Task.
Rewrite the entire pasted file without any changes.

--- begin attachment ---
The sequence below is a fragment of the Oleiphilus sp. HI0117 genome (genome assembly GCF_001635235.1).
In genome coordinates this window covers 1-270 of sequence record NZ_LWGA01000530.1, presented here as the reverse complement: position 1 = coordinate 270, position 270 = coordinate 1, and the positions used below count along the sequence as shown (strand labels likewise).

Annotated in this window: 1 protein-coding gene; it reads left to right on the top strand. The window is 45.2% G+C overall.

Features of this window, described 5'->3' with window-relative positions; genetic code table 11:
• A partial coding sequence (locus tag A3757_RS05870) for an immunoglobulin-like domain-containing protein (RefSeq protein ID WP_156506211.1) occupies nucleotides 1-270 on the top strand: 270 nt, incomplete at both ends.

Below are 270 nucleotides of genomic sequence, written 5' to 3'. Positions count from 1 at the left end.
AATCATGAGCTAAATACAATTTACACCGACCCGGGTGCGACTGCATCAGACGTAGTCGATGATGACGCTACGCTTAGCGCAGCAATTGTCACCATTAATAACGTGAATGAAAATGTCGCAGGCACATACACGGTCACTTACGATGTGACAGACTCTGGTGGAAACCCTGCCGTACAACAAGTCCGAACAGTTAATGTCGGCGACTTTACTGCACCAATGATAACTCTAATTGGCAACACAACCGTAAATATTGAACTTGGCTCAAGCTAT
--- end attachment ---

The sequence below is a fragment of the Oleiphilus sp. HI0117 genome (genome assembly GCF_001635235.1).
In genome coordinates this window covers 1-270 of sequence record NZ_LWGA01000530.1, presented here as the reverse complement: position 1 = coordinate 270, position 270 = coordinate 1, and the positions used below count along the sequence as shown (strand labels likewise).

Annotated in this window: 1 protein-coding gene; it reads left to right on the top strand. The window is 45.2% G+C overall.

Features of this window, described 5'->3' with window-relative positions; genetic code table 11:
• A partial coding sequence (locus tag A3757_RS05870) for an immunoglobulin-like domain-containing protein (RefSeq protein ID WP_156506211.1) occupies nucleotides 1-270 on the top strand: 270 nt, incomplete at both ends.

Below are 270 nucleotides of genomic sequence, written 5' to 3'. Positions count from 1 at the left end.
AATCATGAGCTAAATACAATTTACACCGACCCGGGTGCGACTGCATCAGACGTAGTCGATGATGACGCTACGCTTAGCGCAGCAATTGTCACCATTAATAACGTGAATGAAAATGTCGCAGGCACATACACGGTCACTTACGATGTGACAGACTCTGGTGGAAACCCTGCCGTACAACAAGTCCGAACAGTTAATGTCGGCGACTTTACTGCACCAATGATAACTCTAATTGGCAACACAACCGTAAATATTGAACTTGGCTCAAGCTAT